Designing Chemical Strategies to Promote Therapeutic Access to Restricted Sites In Cyto
thesisposted on 2019-11-28, 13:03 authored by Jennifer L RoweJennifer L Rowe
Therapeutically restricted sites present a formidable barrier in medicine. Herein, chemical strategies to overcome two restricted sites, HIV reservoirs and intracellular bacteria, will be discussed. First, cellular and anatomical HIV reservoirs, such as those in the brain, limit HIV eradication using currently known therapeutic regimes. HIV therapies are unable to localize in the brain, in part, due to high expression of efflux transporters, such as P-glycoprotein (P-gp), at the BBB, because many of these therapies are P-gp substrates. In an effort to overcome therapeutically restricted HIV sanctuaries, a dimerized combination HIV therapy was designed to act two-fold. First, the dimeracts as a P-gp inhibitor allowing therapeutic access to restricted sites. Second, the dimeractsas a prodrug, which once in the reducing environment of the cell, may release monomeric HIV therapies. The dual conjugate, Abacavir-S2-Darunavir, was shown to potently inhibit P-gp across two separate cell lines, was able to regenerate the component monomers in a reducing environment and contained modest anti-HIV activity.
Further, mammalian cells create sanctuary sites for bacteria to grow and proliferate, because many common antibiotic therapies are unable to cross the mammalian cell membrane. Therefore, these pathogens are able to proliferate without therapeutic constraint. Here, a chemical strategy was developed to deliver a dual antibiotic therapy inside mammalian cells in an effort to clear these intracellular pathogens. First, a new synthetic strategy was developed for facile synthesis of dual conjugates, composedof an aminoglycoside and a cell penetrating peptide (CPP) linked with a reversible disulfide tether, using kanamycin and the known CPP Arg8as a model system. Next, this synthetic methodology was expanded for use with theaminoglycoside tobramycin and theknown broad-spectrum antibiotic and cell penetrating peptide, P14LRR, once again linked via the reversible disulfide tether (TobP14). Two distinct isomers of TobP14 were synthesized, isolated, and fully characterized by 2D NMR. The TobP14 isomers were shown to be an effective antibiotic across various Gram positive and negative pathogens such as MRSA, S. epidermidis, P. aeruginosa, and A. baumannii. Further, the isomers effectively releasedthe monomeric therapies (tobramycin and P14-SH) in a reducing environment and werenontoxic to mammalian cells up to 16 μM. Finally, the dual conjugate isomers significantly reduce two different strains of intracellular A. baumanniiwithin macrophages.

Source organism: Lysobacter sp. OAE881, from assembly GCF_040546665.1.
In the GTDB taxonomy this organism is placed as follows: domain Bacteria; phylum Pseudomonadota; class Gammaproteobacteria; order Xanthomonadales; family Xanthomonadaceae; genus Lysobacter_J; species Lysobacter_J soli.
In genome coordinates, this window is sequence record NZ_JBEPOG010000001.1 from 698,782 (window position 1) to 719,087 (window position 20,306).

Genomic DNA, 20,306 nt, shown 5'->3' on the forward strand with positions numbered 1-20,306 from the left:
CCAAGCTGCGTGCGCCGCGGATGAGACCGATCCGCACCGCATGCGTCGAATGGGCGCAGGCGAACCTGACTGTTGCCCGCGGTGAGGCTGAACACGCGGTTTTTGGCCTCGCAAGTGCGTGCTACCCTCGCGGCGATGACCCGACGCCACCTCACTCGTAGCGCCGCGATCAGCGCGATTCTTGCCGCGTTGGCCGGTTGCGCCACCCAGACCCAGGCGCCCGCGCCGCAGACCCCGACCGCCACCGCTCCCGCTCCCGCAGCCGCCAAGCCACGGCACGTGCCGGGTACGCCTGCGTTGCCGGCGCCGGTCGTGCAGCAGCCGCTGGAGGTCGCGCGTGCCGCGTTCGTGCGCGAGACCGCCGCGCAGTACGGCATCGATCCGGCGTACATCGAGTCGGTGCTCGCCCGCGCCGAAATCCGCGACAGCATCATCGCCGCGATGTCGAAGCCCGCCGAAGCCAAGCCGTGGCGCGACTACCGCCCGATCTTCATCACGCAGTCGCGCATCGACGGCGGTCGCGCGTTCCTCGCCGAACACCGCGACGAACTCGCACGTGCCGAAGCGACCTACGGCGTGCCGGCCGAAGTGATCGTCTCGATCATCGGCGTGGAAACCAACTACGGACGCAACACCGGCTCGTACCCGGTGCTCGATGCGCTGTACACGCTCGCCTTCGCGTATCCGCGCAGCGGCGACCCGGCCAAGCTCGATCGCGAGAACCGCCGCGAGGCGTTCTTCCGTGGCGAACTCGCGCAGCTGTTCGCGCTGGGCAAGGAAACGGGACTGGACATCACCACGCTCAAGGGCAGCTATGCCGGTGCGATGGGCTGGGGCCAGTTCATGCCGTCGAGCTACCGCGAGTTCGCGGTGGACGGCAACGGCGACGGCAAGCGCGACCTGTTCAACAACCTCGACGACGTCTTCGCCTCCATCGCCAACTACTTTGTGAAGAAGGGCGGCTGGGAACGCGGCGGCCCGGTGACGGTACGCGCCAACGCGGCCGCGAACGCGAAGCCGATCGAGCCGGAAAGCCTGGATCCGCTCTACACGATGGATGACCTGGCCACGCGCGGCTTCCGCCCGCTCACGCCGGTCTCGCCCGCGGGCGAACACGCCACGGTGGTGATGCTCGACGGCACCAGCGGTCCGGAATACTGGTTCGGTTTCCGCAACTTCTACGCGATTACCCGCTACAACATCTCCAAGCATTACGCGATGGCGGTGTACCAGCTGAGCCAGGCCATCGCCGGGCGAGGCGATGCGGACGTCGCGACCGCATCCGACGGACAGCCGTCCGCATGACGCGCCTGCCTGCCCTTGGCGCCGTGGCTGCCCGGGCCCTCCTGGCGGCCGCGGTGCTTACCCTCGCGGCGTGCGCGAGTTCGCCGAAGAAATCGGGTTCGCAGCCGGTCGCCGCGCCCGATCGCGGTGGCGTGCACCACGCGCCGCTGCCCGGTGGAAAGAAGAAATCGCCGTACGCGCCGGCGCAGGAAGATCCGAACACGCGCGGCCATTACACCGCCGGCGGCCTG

- Doctor of Philosophy
- West Lafayette